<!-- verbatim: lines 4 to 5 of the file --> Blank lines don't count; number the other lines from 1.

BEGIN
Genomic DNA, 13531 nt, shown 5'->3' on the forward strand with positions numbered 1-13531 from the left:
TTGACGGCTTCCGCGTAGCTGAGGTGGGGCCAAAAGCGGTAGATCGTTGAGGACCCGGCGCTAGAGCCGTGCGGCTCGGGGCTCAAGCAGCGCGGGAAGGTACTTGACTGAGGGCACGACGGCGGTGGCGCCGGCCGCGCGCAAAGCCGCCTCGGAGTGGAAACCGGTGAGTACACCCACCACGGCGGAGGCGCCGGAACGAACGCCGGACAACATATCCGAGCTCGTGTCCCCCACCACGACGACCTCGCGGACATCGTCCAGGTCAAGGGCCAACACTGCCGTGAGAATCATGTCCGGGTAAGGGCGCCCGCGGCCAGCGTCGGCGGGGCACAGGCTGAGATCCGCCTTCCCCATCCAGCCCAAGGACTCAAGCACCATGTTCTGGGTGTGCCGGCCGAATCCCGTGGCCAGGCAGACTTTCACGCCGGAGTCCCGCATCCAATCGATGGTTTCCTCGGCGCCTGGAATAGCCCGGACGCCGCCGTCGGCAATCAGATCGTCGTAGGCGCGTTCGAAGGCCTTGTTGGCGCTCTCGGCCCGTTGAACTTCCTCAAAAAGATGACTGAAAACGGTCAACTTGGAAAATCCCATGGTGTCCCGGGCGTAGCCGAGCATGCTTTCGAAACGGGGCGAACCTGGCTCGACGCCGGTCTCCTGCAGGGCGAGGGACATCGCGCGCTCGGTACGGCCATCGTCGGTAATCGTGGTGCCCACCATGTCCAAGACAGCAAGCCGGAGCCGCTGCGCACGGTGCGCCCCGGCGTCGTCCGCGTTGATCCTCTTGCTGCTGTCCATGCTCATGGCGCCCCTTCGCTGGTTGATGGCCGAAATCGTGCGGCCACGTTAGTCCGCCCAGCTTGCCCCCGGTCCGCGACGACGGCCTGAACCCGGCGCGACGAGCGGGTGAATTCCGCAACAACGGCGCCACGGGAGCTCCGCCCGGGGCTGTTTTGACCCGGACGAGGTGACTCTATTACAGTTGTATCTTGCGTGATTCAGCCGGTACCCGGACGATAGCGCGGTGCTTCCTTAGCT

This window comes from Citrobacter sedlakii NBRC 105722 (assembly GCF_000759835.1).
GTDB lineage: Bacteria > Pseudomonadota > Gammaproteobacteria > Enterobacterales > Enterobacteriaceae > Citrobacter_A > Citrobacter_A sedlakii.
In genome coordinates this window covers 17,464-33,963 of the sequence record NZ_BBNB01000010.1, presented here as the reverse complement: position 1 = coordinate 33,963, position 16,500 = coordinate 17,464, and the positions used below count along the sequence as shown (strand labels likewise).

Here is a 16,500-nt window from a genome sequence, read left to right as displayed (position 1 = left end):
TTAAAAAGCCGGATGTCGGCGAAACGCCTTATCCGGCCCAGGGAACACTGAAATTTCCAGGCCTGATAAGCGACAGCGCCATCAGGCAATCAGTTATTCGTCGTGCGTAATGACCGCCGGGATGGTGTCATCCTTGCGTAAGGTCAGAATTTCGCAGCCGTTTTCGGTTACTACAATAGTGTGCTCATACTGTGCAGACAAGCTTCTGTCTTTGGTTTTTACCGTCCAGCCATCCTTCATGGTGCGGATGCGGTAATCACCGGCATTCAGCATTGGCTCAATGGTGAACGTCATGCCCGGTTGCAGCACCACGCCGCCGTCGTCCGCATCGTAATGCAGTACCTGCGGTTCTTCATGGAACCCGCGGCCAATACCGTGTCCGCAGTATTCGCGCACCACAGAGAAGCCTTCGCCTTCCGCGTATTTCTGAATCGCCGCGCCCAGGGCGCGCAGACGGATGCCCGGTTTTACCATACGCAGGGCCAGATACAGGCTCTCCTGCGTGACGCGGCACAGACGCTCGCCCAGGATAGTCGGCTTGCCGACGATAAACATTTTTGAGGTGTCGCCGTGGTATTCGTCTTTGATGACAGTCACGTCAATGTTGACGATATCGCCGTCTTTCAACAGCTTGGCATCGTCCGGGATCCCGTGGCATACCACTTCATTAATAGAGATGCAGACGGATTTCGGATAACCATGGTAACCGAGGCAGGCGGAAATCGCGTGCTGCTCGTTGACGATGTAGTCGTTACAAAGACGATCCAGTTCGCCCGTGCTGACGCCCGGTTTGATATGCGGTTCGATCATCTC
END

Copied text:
GTDB lineage: Bacteria > Pseudomonadota > Gammaproteobacteria > Enterobacterales > Enterobacteriaceae > Citrobacter_A > Citrobacter_A sedlakii.
In genome coordinates this window covers 17,464-33,963 of the sequence record NZ_BBNB01000010.1, presented here as the reverse complement: position 1 = coordinate 33,963, position 16,500 = coordinate 17,464, and the positions used below count along the sequence as shown (strand labels likewise).